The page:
In most people, the immune system is strong enough to fight off most high-risk and low-risk HPV infections and can clear them from the body. Infections that are not cleared from the body are called persistent infections. A persistent infection with a high-risk HPV type can cause cells to become abnormal and can lead to a condition called “pre-cancer.” It usually takes years for this to happen, and that is why regular medical examinations are important.

HPV infections also can cause:

  • Cancer – At least 13 high-risk types of HPV are linked to cancer of the cervix, anus, vagina, penis, mouth, and throat. Most HPV-related cancers are caused by two high-risk HPV types: HPV 16 and HPV 18. 
  • Genital warts – About a dozen types of HPV cause genital warts; these types are categorized as low-risk types. Most cases of genital warts are cause by HPV 6 and HPV 11. Genital warts can grow on the vulva, vagina, cervix, penis, or anus. Genital warts are not cancer and do not turn into cancer.Note that not all HPV infections will cause genital warts or cancer.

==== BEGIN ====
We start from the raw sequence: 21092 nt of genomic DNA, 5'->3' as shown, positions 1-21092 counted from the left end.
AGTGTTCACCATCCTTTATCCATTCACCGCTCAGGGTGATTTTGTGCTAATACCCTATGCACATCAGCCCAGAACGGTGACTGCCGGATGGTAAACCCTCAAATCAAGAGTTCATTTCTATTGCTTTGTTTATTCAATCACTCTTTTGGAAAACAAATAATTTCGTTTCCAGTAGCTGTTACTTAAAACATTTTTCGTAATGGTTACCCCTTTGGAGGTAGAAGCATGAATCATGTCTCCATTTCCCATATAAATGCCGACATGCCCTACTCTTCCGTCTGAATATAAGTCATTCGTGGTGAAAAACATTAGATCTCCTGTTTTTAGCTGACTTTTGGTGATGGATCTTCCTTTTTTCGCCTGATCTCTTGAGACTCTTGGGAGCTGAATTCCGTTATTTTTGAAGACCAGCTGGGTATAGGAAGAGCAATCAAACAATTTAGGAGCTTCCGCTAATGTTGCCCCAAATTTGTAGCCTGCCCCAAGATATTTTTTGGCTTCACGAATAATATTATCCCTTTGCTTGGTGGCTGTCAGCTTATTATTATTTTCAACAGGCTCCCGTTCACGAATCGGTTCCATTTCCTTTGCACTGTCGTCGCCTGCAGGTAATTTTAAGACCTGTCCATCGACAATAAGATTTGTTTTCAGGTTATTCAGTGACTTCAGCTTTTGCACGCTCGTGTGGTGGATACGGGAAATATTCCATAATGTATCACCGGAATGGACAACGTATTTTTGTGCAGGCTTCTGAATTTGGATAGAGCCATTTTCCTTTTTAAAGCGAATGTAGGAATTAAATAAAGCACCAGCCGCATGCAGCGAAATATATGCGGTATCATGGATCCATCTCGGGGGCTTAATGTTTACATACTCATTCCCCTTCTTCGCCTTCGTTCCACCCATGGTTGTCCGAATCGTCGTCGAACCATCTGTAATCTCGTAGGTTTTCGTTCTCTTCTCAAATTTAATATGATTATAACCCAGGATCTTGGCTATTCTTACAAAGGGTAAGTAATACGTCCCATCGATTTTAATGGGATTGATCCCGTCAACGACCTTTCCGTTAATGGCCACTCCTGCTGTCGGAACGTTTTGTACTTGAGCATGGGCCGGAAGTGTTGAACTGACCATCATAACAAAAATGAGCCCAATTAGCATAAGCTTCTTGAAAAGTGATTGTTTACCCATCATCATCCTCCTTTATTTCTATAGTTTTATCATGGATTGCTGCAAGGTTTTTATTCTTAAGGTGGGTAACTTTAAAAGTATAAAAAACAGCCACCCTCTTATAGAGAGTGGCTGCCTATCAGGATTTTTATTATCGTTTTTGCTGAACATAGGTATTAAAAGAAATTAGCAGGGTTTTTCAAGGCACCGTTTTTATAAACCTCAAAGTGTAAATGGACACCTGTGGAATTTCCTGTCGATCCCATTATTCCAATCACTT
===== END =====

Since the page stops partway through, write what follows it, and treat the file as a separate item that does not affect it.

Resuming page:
3. What are the treatments for HPV?

While there is no treatment or cure for HPV, the health problems that some HPV infections cause can be treated. Genital warts can be treated with a prescription medication from a healthcare provider. Cervical pre-cancer and other HPV-related cancers can be treated, but early-stage diagnosis makes a big difference in treatment success; prevention and regular screening are key.

4. How can I prevent HPV infection?

Get vaccinated. The Human Papillomavirus vaccine protects against the HPV types that commonly cause cancer, pre-cancer, and genital warts.

Get screened for cervical cancer regularly. HPV vaccination helps prevent HPV infection, but it is not a cure for HPV. Regular gynecological exams and cervical cancer screening can detect signs of abnormal cell changes of the cervix, allowing early treatment so they do not become cancer. Use a latex condom, if you are sexually active. Using a condom can lower your chances of getting HPV, but it does not fully protect against HPV infection because the disease can infect areas not covered by a condom.